• To test this, we will compare the emotional wellbeing of students in a randomised control trial. The effects of routine campus-based wellbeing services will be compared with the effects of the new online therapy programme.
  • We will determine each student’s emotional wellbeing and quality of life before and after the interventions.
  • The results of this study will determine whether the addition of the online intervention, to the current mental health services, would enhance the support options, and increase help-seeking among students.
  • We will also collect saliva samples from participating students in order to analyse biological factors related to mental disorders, and examine biological changes that influence adherence, and response to the intervention.

We will conduct focus groups to establish the factors that influence treatment uptake, adherence and the success of the online intervention.


Our Research

Phase 1

Phase 1 of the study involved providing all first-year undergraduate students with details about the study prior to them registering at the university/college. See Participant Information Sheet – Phase 1.

At the start of their first semester volunteers provided further information about the SPIT project, took informed written consent, collected a saliva sample and provided a link to an online survey.

When this cohort commenced second year, in September 2020, a follow up survey was circulated to all those who consented to take part in the SPIT study. Data collection for year 3 will commence in September 2021.

Initial Results from Phase 1

Results from the Year 1 (September 2019) data indicate that many students were experiencing difficulties relating to their psychological and emotional wellbeing upon entry into university or college.

Overall, the highest prevalence rates in students in UU and LYIT were for suicide ideation (28%), anxiety (25.5%) and depression (14.9%). It was found that females were more likely to have depression and to have engaged in self-harm, whereas males were significantly more likely to have drug use problems. Furthermore, students who identified as LGBTQ+ were between two and three times more likely to experience all problems investigated.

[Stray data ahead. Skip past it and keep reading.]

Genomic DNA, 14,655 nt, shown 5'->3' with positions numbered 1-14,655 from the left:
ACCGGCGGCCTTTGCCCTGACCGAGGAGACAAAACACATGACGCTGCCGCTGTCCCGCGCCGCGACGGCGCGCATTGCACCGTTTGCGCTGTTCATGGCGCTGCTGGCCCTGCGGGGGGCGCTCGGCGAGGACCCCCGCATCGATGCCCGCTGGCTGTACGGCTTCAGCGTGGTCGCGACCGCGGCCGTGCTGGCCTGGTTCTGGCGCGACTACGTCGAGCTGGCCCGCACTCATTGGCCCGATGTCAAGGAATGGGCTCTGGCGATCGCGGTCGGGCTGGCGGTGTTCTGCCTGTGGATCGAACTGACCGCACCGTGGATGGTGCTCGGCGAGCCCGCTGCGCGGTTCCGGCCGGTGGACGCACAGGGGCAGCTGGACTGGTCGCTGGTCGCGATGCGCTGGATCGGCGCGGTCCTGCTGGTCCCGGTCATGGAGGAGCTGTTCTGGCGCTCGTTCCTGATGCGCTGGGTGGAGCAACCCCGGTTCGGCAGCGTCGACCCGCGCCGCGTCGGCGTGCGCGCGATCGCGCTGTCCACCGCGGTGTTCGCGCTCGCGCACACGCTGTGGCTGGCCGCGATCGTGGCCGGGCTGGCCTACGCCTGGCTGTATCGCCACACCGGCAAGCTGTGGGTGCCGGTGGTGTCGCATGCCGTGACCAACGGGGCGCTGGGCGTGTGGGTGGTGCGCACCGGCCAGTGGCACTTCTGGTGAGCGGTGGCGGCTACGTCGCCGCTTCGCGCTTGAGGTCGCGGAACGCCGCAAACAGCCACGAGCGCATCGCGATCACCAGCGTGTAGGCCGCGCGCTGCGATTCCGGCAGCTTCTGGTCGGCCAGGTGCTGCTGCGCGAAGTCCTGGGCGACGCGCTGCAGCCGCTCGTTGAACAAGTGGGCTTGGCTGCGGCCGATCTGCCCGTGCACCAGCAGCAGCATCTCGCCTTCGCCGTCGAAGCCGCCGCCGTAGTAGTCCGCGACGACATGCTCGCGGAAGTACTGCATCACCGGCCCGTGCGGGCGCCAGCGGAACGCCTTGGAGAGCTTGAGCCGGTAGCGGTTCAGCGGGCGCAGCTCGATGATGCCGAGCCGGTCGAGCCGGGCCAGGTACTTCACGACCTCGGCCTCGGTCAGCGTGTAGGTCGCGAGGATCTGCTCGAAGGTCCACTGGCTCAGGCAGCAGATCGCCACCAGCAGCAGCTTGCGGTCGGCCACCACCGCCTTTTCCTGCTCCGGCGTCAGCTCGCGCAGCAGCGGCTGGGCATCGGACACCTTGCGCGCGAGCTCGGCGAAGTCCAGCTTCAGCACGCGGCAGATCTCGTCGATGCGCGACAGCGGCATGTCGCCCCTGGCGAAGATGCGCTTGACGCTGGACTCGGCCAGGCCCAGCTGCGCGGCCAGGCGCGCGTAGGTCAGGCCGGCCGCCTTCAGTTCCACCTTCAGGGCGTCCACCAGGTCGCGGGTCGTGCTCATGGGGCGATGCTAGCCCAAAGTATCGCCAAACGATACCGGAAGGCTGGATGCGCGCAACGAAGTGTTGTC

Similar to previous research, the current data suggests that help-seeking remains low among university students, with only 24% having received treatment for an emotional problem. Despite the high rates of mental health problems within the student population, there is a reluctance to access current support services. This highlights the need to develop novel, accessible interventions that encourage engagement with treatment.


Chart of Emotional wellbeing of first-year undergraduate Students
Emotional wellbeing of first-year undergraduate Students a Ulster University and Letterkenny Institute of Technology in September 2019.

Help seeking among first-year undergraduate Students
Help seeking among first-year undergraduate Students a Ulster University and Letterkenny Institute of Technology in September 2019.

Phase 2

Phase 2 of the study will involve a telephone interview, conducted by a trained researcher, and participants will be sent a link to an online mental health questionnaire.

Participants will be randomly assigned to one of two groups: treatment as usual (TAU) only, or TAU plus a web-based intervention.  If assigned to the intervention group, they will be given access to the web-based intervention.

If they are part of the TAU group, they will be provided with information about the care available at their institution (UU/LYIT) and encouraged to contact them to avail of the services.

Following the intervention or TAU, participants will be sent a link to the online post-treatment questionnaires and asked to complete follow-up questionnaires at 6 and 12 months after beginning the study. At 12 months they will be asked to take part in a follow-up phone interview.


Focus Groups

Some students may also be asked to consider taking part in a focus group to establish the factors that influence uptake, adherence and the success of the intervention in targeting depression and anxiety.

(Note, these may be held online depending on local restrictions related to Covid-19 at the time or a personal interview or short survey will be undertaken to gain feedback if it is not feasible to conduct a focus group.)

If you are interested in participating, please contact us. Contact details are located below.




Contact

Dr Elaine Murray (PI)
Email: e.murray@ulster.ac.uk

Dr Margaret McLafferty (Research Associate, UU)
Email: m.mclafferty@ulster.ac.uk

Natasha Brown (Research Assistant, LYIT)
Email: Natasha.Brown@lyit.ie

Caoimhe Ward (PhD Researcher)
Email: ward-c36@ulster.ac.uk